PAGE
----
• 70% of people in Caldas (one of the 3 departments in the eje cafetero) are involved in coffee production. Coffee literally is their way of life.
  • Present day small farmers have to cope with challenges, such as:
    • Low yields
    • Rising production costs
    • Volatility of the price of coffee in the market
    • Lack of access to education, resources, and infrastructure
    • Climate change and weather conditions, like drought, mudslides, and erosion
  • Climate change is putting coffee farms at risk – with low lying farms losing suitability. There is limited space to move to higher altitudes, and new plantings could cause environmental risks.
  • The vast majority of farmers never even get to taste their own coffee. Hot cocoa is what I saw most Colombians drinking in the morning!
  • The legacy of coffee growing in Colombia is threatened due to a lack of interest from the next generation.
  • Traditional forms of wet-milling (the process of washing coffee cherries and extracting the seeds) uses high volumes of water. In some communities, water is scarce. In others, the wastewater produced from wet-milling is a significant source of contamination in the local water supply, and is causing many people to get sick downstream.
  • The wastewater produced from wet-milling is a significant source of contamination in the local water supply, and is causing many people to get sick downstream.


coffee sustainability colombia

This is Nelson Perez and his wife, Berselia, and son, Jhony. He migrated from the south of Colombia to the village of Campo Alegre in Anserma, Colombia to escape the harsh and unfavourable conditions for coffee farming in the south and to give his family a better life. Jhony has chosen to stay in the coffee trade because he recognizes the importance of continuing the family legacy and business.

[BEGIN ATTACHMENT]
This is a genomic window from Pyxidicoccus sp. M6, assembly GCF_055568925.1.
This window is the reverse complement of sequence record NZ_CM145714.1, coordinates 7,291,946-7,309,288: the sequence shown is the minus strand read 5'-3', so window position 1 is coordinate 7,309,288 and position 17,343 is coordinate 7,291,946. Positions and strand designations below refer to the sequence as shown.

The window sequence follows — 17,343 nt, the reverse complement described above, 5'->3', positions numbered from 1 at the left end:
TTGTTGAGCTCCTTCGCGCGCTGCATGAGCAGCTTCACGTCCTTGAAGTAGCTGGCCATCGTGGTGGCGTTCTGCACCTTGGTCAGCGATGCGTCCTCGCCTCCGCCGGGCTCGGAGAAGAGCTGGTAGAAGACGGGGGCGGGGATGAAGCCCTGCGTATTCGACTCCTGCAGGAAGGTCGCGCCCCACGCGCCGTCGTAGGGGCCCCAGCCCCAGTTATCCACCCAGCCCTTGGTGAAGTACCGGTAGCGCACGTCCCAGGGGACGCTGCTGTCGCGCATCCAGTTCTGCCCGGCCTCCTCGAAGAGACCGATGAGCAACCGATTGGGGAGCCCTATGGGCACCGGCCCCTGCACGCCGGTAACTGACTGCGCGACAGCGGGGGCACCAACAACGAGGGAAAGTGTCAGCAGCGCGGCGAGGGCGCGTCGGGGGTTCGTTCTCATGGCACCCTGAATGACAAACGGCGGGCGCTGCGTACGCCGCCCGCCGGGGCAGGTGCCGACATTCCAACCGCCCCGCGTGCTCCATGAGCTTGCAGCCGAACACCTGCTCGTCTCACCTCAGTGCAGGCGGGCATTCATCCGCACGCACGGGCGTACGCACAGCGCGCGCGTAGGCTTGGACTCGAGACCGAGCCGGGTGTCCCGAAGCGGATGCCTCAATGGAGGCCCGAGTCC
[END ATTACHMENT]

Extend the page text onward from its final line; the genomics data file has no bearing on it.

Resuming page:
That all being said, Colombian farmers are so proud of their coffee and warmly welcome you onto their fincas (coffee farms) and into their homes – a true testament to the hospitality prevalent throughout the country.

coffee sustainability colombia

This is a family of indigenous, Embera Chami, coffee farmers on the San Lorenzo Reserve near Riosucio, Colombia. They’re part of a community that have been partnering with Keurig for close to 20 years now. They dry their coffee beans on the roof, like a lot of other small coffee farmers.

What Does Sustainable Coffee Sourcing Mean?

At a base level, sourcing ethically means procurement processes respect certain international standards. But beyond that, sourcing sustainably is about so much more. For Keurig Canada, it’s about actively assisting in implementing good coffee practices, supplying access to resources and education, and initiating special social and environmental projects. In Colombia, there is a complex network of relationships between the coffee growers, Cooperatives, FNC, other NGOs and non-profit organizations, and buyers and roasters like Keurig Canada, all of who work together to improve the conditions of coffee farming.